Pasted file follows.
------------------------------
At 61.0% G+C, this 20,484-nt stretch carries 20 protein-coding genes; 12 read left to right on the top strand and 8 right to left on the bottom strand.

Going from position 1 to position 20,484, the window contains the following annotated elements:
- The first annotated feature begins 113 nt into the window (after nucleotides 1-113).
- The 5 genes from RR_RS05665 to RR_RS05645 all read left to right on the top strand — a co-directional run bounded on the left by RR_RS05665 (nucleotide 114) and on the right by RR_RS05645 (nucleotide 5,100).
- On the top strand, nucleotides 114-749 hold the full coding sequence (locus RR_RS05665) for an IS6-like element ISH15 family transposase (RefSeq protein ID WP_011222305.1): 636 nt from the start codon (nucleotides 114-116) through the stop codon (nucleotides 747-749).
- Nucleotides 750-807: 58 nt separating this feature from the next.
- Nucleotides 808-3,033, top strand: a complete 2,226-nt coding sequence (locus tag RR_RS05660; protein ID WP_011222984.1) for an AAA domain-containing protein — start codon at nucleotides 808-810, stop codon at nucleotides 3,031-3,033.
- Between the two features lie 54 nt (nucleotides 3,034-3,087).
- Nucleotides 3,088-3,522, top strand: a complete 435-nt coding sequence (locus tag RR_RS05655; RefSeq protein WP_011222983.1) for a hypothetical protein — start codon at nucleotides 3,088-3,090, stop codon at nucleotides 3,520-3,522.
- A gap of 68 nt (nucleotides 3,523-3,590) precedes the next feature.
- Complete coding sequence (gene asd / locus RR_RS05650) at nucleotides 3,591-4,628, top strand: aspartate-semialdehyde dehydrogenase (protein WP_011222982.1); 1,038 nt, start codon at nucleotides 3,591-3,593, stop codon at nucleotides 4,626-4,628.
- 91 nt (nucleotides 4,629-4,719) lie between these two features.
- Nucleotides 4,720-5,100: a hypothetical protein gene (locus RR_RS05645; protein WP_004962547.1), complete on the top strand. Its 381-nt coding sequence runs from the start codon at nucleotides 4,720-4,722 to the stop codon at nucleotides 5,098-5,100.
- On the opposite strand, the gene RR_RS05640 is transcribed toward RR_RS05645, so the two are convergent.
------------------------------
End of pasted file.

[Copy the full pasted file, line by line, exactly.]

At 61.0% G+C, this 20,484-nt stretch carries 20 protein-coding genes; 12 read left to right on the top strand and 8 right to left on the bottom strand.

Going from position 1 to position 20,484, the window contains the following annotated elements:
- The first annotated feature begins 113 nt into the window (after nucleotides 1-113).
- The 5 genes from RR_RS05665 to RR_RS05645 all read left to right on the top strand — a co-directional run bounded on the left by RR_RS05665 (nucleotide 114) and on the right by RR_RS05645 (nucleotide 5,100).
- On the top strand, nucleotides 114-749 hold the full coding sequence (locus RR_RS05665) for an IS6-like element ISH15 family transposase (RefSeq protein ID WP_011222305.1): 636 nt from the start codon (nucleotides 114-116) through the stop codon (nucleotides 747-749).
- Nucleotides 750-807: 58 nt separating this feature from the next.
- Nucleotides 808-3,033, top strand: a complete 2,226-nt coding sequence (locus tag RR_RS05660; protein ID WP_011222984.1) for an AAA domain-containing protein — start codon at nucleotides 808-810, stop codon at nucleotides 3,031-3,033.
- Between the two features lie 54 nt (nucleotides 3,034-3,087).
- Nucleotides 3,088-3,522, top strand: a complete 435-nt coding sequence (locus tag RR_RS05655; RefSeq protein WP_011222983.1) for a hypothetical protein — start codon at nucleotides 3,088-3,090, stop codon at nucleotides 3,520-3,522.
- A gap of 68 nt (nucleotides 3,523-3,590) precedes the next feature.
- Complete coding sequence (gene asd / locus RR_RS05650) at nucleotides 3,591-4,628, top strand: aspartate-semialdehyde dehydrogenase (protein WP_011222982.1); 1,038 nt, start codon at nucleotides 3,591-3,593, stop codon at nucleotides 4,626-4,628.
- 91 nt (nucleotides 4,629-4,719) lie between these two features.
- Nucleotides 4,720-5,100: a hypothetical protein gene (locus RR_RS05645; protein WP_004962547.1), complete on the top strand. Its 381-nt coding sequence runs from the start codon at nucleotides 4,720-4,722 to the stop codon at nucleotides 5,098-5,100.
- On the opposite strand, the gene RR_RS05640 is transcribed toward RR_RS05645, so the two are convergent.